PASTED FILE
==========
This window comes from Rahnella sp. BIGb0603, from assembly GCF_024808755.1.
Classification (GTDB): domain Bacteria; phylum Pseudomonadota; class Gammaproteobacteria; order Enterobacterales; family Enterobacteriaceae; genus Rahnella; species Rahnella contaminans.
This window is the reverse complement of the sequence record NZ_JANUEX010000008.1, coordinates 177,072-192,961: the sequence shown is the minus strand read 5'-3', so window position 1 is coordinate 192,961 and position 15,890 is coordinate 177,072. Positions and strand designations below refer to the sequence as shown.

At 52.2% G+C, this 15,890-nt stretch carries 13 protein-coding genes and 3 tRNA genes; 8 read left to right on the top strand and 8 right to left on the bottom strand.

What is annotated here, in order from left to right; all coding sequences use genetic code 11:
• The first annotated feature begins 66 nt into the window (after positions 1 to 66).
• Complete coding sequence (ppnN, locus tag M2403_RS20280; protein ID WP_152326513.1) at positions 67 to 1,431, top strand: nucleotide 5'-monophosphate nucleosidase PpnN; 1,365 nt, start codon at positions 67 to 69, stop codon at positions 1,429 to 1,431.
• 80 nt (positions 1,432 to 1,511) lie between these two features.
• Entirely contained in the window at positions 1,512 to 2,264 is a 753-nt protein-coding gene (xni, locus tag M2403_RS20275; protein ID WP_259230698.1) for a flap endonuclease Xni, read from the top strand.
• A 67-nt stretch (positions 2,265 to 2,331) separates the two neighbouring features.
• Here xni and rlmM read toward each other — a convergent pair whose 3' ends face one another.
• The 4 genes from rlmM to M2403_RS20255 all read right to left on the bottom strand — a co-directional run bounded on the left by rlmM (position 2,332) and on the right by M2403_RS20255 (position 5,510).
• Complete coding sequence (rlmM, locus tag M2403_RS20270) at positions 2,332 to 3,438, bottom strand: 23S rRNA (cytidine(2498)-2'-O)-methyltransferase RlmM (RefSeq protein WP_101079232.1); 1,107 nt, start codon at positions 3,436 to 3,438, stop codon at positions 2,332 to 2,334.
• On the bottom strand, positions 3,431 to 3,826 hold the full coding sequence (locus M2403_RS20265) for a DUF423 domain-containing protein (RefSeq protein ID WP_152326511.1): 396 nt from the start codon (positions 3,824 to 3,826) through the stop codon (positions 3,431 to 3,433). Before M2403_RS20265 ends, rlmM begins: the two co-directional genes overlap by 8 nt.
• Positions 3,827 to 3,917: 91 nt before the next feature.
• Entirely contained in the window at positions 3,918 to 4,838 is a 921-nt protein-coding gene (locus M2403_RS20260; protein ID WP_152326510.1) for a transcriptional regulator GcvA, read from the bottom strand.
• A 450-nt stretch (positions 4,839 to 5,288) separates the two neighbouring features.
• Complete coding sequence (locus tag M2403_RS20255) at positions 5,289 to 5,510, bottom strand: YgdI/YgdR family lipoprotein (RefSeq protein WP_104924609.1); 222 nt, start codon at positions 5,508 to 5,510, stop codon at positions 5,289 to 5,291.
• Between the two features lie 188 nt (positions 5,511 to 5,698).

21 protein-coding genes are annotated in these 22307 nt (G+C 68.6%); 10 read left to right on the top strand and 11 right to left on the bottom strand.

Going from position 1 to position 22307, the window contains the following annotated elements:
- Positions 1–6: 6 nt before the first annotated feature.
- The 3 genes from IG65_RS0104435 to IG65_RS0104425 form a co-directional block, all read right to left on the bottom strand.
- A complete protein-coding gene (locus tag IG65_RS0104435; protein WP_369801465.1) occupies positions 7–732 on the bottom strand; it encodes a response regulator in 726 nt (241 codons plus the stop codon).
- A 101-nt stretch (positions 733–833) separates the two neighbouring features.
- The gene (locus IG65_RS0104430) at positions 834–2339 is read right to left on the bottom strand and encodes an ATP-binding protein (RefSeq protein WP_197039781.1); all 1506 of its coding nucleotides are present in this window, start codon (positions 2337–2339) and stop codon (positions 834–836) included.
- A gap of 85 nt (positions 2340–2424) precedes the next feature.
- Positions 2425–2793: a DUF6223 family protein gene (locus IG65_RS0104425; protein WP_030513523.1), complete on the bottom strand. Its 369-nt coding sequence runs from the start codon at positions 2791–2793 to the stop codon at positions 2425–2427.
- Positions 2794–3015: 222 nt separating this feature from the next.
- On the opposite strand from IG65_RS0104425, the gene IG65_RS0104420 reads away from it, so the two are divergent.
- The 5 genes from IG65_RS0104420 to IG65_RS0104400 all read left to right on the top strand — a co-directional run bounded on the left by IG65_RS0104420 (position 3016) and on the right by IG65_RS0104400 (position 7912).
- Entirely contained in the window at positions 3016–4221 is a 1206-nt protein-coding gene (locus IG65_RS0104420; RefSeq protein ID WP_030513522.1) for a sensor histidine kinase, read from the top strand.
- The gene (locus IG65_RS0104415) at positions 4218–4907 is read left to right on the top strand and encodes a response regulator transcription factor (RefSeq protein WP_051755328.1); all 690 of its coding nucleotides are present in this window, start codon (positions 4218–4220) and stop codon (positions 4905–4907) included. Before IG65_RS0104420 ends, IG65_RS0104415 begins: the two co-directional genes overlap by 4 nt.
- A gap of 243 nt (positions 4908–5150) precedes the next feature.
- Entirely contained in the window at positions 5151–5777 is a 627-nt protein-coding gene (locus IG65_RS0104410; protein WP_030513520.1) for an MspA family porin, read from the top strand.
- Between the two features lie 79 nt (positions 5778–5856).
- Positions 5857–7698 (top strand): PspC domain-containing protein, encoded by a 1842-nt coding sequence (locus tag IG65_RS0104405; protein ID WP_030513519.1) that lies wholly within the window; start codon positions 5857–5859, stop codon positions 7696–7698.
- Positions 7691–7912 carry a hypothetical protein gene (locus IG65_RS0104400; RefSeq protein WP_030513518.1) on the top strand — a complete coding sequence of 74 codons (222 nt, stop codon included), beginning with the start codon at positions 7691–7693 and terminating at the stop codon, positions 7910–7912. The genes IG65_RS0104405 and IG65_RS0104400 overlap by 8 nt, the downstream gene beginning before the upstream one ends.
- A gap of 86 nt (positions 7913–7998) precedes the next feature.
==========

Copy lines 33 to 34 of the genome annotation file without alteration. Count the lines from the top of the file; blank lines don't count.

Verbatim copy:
- The gene (locus IG65_RS0104415) at positions 4218–4907 is read left to right on the top strand and encodes a response regulator transcription factor (RefSeq protein WP_051755328.1); all 690 of its coding nucleotides are present in this window, start codon (positions 4218–4220) and stop codon (positions 4905–4907) included. Before IG65_RS0104420 ends, IG65_RS0104415 begins: the two co-directional genes overlap by 4 nt.
- A gap of 243 nt (positions 4908–5150) precedes the next feature.